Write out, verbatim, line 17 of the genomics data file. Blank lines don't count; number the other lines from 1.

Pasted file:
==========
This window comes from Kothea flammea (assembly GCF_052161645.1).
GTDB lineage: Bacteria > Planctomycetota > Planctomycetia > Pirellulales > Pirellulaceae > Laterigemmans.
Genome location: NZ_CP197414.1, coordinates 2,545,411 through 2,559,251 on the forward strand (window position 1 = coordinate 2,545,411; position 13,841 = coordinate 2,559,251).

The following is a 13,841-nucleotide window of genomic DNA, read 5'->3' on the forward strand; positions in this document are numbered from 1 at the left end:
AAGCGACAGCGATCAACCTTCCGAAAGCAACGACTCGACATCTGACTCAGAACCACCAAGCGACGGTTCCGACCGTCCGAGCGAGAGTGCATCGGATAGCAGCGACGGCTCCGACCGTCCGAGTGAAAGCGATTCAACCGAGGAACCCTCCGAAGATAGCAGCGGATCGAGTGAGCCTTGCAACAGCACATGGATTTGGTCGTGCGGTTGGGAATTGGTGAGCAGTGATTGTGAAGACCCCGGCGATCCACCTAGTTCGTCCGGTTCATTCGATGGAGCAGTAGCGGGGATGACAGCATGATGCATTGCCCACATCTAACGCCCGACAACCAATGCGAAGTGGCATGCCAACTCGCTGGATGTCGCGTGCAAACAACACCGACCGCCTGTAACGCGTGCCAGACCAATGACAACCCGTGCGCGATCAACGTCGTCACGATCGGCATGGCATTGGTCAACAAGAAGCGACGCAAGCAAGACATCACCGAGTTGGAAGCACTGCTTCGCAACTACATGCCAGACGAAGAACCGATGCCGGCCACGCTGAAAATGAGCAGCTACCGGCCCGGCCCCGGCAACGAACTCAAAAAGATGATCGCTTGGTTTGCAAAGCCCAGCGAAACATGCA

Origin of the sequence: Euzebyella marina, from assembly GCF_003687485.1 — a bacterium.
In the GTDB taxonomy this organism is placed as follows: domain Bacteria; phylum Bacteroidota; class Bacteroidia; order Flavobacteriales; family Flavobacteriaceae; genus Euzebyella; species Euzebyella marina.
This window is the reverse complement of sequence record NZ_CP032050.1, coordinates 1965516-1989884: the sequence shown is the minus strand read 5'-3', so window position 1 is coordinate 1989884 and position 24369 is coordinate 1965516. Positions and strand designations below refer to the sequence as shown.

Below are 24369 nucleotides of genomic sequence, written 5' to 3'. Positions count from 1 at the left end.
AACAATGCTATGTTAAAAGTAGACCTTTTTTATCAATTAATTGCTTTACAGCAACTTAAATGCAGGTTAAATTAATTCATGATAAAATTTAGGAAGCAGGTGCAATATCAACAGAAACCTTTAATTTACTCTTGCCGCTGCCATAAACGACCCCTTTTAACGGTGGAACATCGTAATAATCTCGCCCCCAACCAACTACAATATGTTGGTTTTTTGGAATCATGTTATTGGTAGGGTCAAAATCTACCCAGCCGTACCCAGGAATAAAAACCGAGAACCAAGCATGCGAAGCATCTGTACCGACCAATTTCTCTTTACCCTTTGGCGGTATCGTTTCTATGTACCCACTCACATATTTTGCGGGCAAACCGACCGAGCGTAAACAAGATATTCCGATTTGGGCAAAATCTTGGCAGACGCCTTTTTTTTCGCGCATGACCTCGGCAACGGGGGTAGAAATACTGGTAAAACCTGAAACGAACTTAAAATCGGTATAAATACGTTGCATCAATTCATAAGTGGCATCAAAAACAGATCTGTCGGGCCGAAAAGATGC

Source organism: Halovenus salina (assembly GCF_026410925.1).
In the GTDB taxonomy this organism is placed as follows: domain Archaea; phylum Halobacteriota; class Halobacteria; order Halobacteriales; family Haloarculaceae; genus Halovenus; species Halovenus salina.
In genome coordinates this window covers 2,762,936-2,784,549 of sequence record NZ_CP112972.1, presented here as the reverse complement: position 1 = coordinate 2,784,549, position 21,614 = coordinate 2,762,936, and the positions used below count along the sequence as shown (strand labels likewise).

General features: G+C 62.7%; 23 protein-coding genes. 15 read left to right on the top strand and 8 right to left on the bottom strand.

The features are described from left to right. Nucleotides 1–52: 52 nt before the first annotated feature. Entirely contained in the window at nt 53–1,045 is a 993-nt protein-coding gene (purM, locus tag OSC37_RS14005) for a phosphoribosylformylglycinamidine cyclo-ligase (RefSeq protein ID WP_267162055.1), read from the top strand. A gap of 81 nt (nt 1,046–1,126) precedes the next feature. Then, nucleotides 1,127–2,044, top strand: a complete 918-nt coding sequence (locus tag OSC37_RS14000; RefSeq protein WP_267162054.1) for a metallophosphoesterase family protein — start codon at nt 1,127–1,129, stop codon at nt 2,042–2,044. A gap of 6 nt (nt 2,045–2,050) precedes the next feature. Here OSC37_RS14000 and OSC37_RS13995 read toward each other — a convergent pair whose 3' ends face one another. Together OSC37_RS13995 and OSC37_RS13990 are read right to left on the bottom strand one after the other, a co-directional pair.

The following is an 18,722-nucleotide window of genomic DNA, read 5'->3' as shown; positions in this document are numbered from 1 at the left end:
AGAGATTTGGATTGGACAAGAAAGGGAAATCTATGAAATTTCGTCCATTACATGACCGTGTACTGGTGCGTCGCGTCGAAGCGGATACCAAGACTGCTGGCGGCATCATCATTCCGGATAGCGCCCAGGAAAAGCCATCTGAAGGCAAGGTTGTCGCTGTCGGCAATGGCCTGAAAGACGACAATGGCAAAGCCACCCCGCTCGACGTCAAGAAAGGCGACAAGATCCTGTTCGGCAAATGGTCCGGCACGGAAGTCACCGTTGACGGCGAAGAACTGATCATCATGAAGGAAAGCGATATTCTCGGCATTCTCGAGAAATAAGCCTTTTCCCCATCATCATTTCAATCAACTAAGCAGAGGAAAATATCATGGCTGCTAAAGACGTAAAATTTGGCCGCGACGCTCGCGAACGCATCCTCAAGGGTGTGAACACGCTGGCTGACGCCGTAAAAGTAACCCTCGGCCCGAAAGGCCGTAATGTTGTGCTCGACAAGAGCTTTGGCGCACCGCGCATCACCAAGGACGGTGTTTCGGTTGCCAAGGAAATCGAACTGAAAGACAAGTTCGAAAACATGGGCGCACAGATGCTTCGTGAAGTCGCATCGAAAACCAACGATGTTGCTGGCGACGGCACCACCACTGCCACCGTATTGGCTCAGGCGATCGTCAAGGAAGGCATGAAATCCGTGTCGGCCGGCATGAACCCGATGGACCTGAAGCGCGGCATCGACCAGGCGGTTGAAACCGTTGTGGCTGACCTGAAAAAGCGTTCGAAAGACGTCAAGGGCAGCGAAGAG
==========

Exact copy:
AGAGATTTGGATTGGACAAGAAAGGGAAATCTATGAAATTTCGTCCATTACATGACCGTGTACTGGTGCGTCGCGTCGAAGCGGATACCAAGACTGCTGGCGGCATCATCATTCCGGATAGCGCCCAGGAAAAGCCATCTGAAGGCAAGGTTGTCGCTGTCGGCAATGGCCTGAAAGACGACAATGGCAAAGCCACCCCGCTCGACGTCAAGAAAGGCGACAAGATCCTGTTCGGCAAATGGTCCGGCACGGAAGTCACCGTTGACGGCGAAGAACTGATCATCATGAAGGAAAGCGATATTCTCGGCATTCTCGAGAAATAAGCCTTTTCCCCATCATCATTTCAATCAACTAAGCAGAGGAAAATATCATGGCTGCTAAAGACGTAAAATTTGGCCGCGACGCTCGCGAACGCATCCTCAAGGGTGTGAACACGCTGGCTGACGCCGTAAAAGTAACCCTCGGCCCGAAAGGCCGTAATGTTGTGCTCGACAAGAGCTTTGGCGCACCGCGCATCACCAAGGACGGTGTTTCGGTTGCCAAGGAAATCGAACTGAAAGACAAGTTCGAAAACATGGGCGCACAGATGCTTCGTGAAGTCGCATCGAAAACCAACGATGTTGCTGGCGACGGCACCACCACTGCCACCGTATTGGCTCAGGCGATCGTCAAGGAAGGCATGAAATCCGTGTCGGCCGGCATGAACCCGATGGACCTGAAGCGCGGCATCGACCAGGCGGTTGAAACCGTTGTGGCTGACCTGAAAAAGCGTTCGAAAGACGTCAAGGGCAGCGAAGAG